Debbie Rodrigues | Oct 1, 2018 | 0
The Power of Personality Tests: DISC vs. MBTI
Have you ever wondered why you act a certain way in social situations, or why you prefer certain types of tasks over others at work? Personality tests like DISC and Myers-Briggs Type Indicator (MBTI) can offer valuable insights into understanding yourself and others better.
The DISC Assessment
The DISC test is often part of preparation for various training courses and is widely used in corporate settings. The model provides a comprehensive understanding of your behavior, how you approach problems, and how you interact with others. Here’s a summary of each personality type:
- D: Dominant: People with this profile are assertive, direct, and high in emotional intensity. They like challenges and immediate results.
- I: Influence: These individuals are optimistic, social, and persuasive. They’re excellent communicators who enjoy inspiring others.
- S: Steadiness: This type values cooperation, reliability, and dependability. They are calm, patient, and prefer stability and routine.
- C: Conscientiousness: Highly detail-oriented, this type focuses on quality, accuracy, and competency. They excel at tasks requiring precision and analysis.
In my case, I fall under the “C” type for the DISC assessment. This means I have an eye for detail, thoroughness, and organization. My approach to tasks is analytical and I often seek evidence or proof before making decisions. In practice, I am not afraid of asking (foolish) questions to gather the information I need.
Myers-Briggs Type Indicator (MBTI)
Unlike DISC, the Myers-Briggs Type Indicator classifies your personality based on four dimensions:
- Introvert vs. Extrovert: Determines how you recharge and interact with the world. Introverts often prefer solitude, while extroverts thrive in social settings.
- Sensing vs. Intuition: Focuses on how you gather information. Sensing types rely on their five senses, while intuitive types look for patterns and underlying theories.
- Thinking vs. Feeling: This dimension looks at how you make decisions. Thinking types are more analytical, while feeling types prioritize emotions and values.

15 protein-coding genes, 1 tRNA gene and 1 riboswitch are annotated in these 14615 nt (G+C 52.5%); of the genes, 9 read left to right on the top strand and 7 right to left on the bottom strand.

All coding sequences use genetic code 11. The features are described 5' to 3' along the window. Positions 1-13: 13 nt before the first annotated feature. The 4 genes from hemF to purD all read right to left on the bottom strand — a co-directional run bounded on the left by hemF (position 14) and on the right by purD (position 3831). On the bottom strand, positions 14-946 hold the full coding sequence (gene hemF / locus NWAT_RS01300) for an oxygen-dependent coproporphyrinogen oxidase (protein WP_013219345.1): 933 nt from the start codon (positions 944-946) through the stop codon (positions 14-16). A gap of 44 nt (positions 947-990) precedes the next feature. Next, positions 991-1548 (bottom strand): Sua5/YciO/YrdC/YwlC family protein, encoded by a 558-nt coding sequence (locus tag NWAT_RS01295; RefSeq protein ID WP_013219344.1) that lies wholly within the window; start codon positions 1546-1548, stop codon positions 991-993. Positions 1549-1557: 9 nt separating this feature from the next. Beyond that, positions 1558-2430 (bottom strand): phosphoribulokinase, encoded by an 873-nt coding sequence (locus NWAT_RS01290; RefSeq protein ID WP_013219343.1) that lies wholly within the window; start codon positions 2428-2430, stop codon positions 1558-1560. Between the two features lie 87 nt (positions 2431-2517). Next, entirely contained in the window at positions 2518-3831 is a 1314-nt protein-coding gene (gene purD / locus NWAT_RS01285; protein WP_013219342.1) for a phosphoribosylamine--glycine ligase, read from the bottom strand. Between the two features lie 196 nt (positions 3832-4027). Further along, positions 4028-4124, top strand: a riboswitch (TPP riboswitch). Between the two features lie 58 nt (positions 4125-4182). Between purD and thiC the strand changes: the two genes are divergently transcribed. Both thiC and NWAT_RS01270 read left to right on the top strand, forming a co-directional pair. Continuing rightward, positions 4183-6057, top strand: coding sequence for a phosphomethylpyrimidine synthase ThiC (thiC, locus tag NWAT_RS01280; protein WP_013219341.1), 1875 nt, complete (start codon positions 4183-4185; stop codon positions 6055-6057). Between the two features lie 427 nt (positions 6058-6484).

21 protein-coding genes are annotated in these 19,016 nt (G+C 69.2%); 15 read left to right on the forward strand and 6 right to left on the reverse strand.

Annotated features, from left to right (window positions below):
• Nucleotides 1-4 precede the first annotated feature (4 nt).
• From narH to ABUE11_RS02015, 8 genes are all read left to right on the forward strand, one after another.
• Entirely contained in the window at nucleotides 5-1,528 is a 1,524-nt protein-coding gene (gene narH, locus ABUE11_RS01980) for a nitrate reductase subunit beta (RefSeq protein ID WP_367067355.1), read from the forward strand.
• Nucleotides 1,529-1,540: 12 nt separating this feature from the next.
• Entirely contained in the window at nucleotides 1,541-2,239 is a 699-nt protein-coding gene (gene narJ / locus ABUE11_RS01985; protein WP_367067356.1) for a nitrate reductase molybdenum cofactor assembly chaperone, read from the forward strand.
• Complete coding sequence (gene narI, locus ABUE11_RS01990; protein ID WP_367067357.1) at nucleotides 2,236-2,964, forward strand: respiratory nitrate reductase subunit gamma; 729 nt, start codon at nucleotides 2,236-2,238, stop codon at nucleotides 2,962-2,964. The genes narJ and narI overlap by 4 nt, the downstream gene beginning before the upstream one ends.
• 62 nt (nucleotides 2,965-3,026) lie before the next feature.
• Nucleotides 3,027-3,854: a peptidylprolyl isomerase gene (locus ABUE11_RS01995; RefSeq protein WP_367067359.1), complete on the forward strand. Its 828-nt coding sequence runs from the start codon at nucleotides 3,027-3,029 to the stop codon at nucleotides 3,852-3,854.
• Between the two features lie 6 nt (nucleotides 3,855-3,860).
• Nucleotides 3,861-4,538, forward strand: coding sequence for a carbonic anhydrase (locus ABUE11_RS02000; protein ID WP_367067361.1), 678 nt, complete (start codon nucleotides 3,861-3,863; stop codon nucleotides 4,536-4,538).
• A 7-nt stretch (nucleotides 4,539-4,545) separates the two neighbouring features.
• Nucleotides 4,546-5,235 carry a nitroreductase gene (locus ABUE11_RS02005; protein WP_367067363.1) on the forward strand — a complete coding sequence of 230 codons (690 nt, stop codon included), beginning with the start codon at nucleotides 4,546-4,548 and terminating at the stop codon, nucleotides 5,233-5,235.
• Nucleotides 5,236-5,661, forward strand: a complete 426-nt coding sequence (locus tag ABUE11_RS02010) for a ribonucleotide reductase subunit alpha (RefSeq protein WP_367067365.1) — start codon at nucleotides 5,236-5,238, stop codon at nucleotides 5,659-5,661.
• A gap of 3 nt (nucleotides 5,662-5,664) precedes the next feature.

- Judging vs. Perceiving: Reflects your approach to life and work. Judging types prefer structure and deadlines, while perceiving types are more flexible and adaptable.
For example, my MBTI profile is INFJ, often known as “the Advocate.” INFJs are compassionate and idealistic, often driven by high moral standards. It is the least common personality type, and some famous INFJs include Martin Luther King, Nelson Mandela, and Marie Kondo.
Investing Time and Money
While the DISC test requires a financial investment, the MBTI can be taken for free online.
Understanding the theory behind these tests is just the first step. Putting these insights into practice is crucial for enhancing communication, productivity, and teamwork.
Never underestimate the power of understanding your personality traits. The better you know yourself, the more you can achieve—in both your professional and personal life.
Both DISC and MBTI offer unique advantages and perspectives on human behavior and personality. Whether you’re looking to improve team dynamics, boost productivity, or simply understand yourself a bit better, these tests are great sources of information.
Have you taken any of these tests, or perhaps another personality or behavior assessment? What insights have you gained, and how have they affected your personal or professional life? Let’s continue this conversation on LinkedIn.
- The 4 DISC Personality Types (Plus 12 Styles with Careers)
- Myers-Briggs Indicator: 16 Personality Types in the Workplace
- Advocate – INFJ Personality
- Free Personality Test – NERIS Type Explorer®
Disclaimer: This post is not sponsored, and I have no affiliations with the brands mentioned herein.